Williams face a difficult decision this month as they juggle a number of potential sponsor options having just lost title backer AT&T — and it could be one of the most crucial times in the team's history.
Last season was Williams' worst since they entered Formula One in 1977, continuing a slow decline that has now seen seven full seasons pass since they last put a driver on the top step of the podium.
After an inglorious five years with the team, AT&T was removed from all branding as the New Year began, leaving bare logos, web and social media names for the team's public face.
This year, however, is perhaps Williams' best chance of turning things around, with the return of Renault (albeit as a customer not a works deal) and a new technical team with strong ex McLaren experience in Mike Coughlan and Mark Gillian, both of whom were bedded in early enough to steer the development of the new FW34.
But the two important things that are not yet in place are a good development budget and a second driver — and the balance between these seem to point to a positive future for Rubens Barrichello.
Significant change in terms of team personnel and car components makes it even more vital than normal to have good technical feedback early in the process to help understand how the new pieces come together. Every new cog in the drive train can have a positive or negative effect — but clearly the more experience and knowledge available the better.
Late last season, links to exciting names like Kimi Raikkonen, Adrian Sutil and Bruno Senna looked set to put Barrichello on the F1 scrapheap, but as time ticks on things are looking better and better for the experienced Brazilian.
Barrichello refused to accept the season-ending race in Brazil as his last Grand Prix and remains typically full of enthusiasm as he sits patiently waiting, just as he did when awaiting the fate of Honda and Brawn in the winter of 2008.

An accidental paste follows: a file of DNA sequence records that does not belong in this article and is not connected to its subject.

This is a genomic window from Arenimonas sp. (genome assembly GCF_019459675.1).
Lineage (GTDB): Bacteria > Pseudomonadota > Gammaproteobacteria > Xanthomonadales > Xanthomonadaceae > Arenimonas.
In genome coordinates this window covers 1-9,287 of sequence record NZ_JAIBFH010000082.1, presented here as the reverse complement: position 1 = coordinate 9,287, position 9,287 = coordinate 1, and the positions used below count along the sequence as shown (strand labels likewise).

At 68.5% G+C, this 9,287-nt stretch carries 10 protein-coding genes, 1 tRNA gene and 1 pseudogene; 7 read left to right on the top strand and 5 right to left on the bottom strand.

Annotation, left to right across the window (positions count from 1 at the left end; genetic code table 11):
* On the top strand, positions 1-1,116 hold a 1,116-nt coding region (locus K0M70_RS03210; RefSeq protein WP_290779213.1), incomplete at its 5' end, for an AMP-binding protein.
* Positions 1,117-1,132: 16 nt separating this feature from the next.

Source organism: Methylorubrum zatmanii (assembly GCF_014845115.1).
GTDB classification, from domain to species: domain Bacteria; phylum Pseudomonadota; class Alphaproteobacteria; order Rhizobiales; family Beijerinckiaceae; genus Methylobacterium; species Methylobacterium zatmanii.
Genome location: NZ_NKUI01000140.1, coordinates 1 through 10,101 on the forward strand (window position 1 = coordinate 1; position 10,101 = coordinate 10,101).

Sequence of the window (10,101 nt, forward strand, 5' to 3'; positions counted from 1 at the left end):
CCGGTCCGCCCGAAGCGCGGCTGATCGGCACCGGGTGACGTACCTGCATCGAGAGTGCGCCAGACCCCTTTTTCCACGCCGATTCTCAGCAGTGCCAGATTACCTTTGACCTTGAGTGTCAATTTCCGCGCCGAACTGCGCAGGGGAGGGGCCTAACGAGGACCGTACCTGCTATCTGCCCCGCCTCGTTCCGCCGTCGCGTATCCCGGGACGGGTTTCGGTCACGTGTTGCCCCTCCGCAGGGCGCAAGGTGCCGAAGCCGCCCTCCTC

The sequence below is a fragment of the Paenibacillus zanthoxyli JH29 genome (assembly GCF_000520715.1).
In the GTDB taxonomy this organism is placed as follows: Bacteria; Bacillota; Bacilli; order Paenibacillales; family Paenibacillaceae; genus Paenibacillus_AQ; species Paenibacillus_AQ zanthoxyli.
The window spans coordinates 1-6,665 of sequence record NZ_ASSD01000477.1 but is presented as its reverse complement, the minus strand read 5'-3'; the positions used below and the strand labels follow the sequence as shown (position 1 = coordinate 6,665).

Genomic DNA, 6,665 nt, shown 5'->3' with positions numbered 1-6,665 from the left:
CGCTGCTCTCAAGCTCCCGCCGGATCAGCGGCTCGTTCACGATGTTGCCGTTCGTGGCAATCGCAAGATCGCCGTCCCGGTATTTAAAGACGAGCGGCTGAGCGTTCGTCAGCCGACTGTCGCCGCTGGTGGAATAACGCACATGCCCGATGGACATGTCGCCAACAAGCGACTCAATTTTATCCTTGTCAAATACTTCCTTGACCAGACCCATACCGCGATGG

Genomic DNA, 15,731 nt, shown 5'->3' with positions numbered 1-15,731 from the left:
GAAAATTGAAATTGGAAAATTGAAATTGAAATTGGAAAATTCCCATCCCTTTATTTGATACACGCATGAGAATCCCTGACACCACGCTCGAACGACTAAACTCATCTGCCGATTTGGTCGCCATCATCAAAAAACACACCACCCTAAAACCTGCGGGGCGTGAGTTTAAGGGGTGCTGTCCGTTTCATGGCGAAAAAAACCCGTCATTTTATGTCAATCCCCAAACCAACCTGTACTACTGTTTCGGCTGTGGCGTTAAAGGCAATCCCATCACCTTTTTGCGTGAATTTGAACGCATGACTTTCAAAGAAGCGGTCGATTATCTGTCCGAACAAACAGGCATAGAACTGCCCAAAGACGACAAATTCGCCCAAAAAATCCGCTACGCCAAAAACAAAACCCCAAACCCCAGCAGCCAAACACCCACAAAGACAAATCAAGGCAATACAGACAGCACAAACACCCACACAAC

His experience at Brawn showed him why it's worth hanging on — when everyone thought he was washed up he was suddenly handed a good car and took victories with it. Now, recent rumours putting Qatar's Qtel as a potential new title sponsor could help his cause.
Williams have strong connections with Qatar, they even have a technology centre there which makes them the only international sporting team with a permanent base in the Gulf state. They also recently linked with Silatech, an organisation founded in 2008 by Her Highness Sheikha Mozah bint Nasser Al Missned, to help encourage and build entrepreneurship in the region.
If that hard work in building relationships with Qatar does result in a pot of funding from the telecommunications group, it is understood (now that Raikkonen is no longer available) that the firm understands the relevance of Barrichello's experience and sees him as the driver who could help bring the team back to its feet.
It could be a saviour for Barrichello, whose own efforts of drumming up sponsorship in Brazil have been thwarted by the other main driver in contention at Williams — Brazilian businesses keener to back the name and potential career longevity of young Senna rather than the experience of 'same old, same old' Barrichello.
But if Williams plays its cards right, it could get the best of both worlds.
Senna's options are now limited, with a third driver role at Renault perhaps the best opportunity he could still get. With Raikkonen and Romain Grosjean in race seats there, however, he is unlikely to get any running at races — and this is where Williams could benefit.
By taking the Qtel cash and running Barrichello as their second race driver then handing Senna Friday drives in the elder Brazilian's car, they could still entice in some of that Brazilian funding (although probably not all, as one of Senna's partners, Embratel, could be seen as a direct rival to Qtel) with the offer of two national favourites for the price of one.
At least for the rebuilding year of 2012, that solution could suit Williams perfectly.